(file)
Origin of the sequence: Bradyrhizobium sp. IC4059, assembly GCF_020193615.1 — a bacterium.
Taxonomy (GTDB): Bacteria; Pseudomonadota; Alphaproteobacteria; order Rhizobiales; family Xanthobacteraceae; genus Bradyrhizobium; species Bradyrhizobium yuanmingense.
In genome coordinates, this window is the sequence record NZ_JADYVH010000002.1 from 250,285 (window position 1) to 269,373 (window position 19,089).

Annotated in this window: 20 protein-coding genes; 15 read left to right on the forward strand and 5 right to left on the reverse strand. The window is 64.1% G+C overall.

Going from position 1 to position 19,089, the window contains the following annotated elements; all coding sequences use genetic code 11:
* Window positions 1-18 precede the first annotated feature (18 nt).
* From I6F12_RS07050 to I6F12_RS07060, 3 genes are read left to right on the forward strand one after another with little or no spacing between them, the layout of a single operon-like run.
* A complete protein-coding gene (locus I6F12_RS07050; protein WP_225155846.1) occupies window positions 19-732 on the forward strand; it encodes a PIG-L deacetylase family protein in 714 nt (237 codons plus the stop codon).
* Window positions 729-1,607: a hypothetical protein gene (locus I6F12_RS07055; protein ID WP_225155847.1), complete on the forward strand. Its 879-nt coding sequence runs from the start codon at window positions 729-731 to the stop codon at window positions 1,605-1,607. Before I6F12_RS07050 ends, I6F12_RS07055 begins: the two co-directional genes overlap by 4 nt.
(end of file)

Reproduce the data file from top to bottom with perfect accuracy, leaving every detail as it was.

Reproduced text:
Origin of the sequence: Bradyrhizobium sp. IC4059, assembly GCF_020193615.1 — a bacterium.
Taxonomy (GTDB): Bacteria; Pseudomonadota; Alphaproteobacteria; order Rhizobiales; family Xanthobacteraceae; genus Bradyrhizobium; species Bradyrhizobium yuanmingense.
In genome coordinates, this window is the sequence record NZ_JADYVH010000002.1 from 250,285 (window position 1) to 269,373 (window position 19,089).

Annotated in this window: 20 protein-coding genes; 15 read left to right on the forward strand and 5 right to left on the reverse strand. The window is 64.1% G+C overall.

Going from position 1 to position 19,089, the window contains the following annotated elements; all coding sequences use genetic code 11:
* Window positions 1-18 precede the first annotated feature (18 nt).
* From I6F12_RS07050 to I6F12_RS07060, 3 genes are read left to right on the forward strand one after another with little or no spacing between them, the layout of a single operon-like run.
* A complete protein-coding gene (locus I6F12_RS07050; protein WP_225155846.1) occupies window positions 19-732 on the forward strand; it encodes a PIG-L deacetylase family protein in 714 nt (237 codons plus the stop codon).
* Window positions 729-1,607: a hypothetical protein gene (locus I6F12_RS07055; protein ID WP_225155847.1), complete on the forward strand. Its 879-nt coding sequence runs from the start codon at window positions 729-731 to the stop codon at window positions 1,605-1,607. Before I6F12_RS07050 ends, I6F12_RS07055 begins: the two co-directional genes overlap by 4 nt.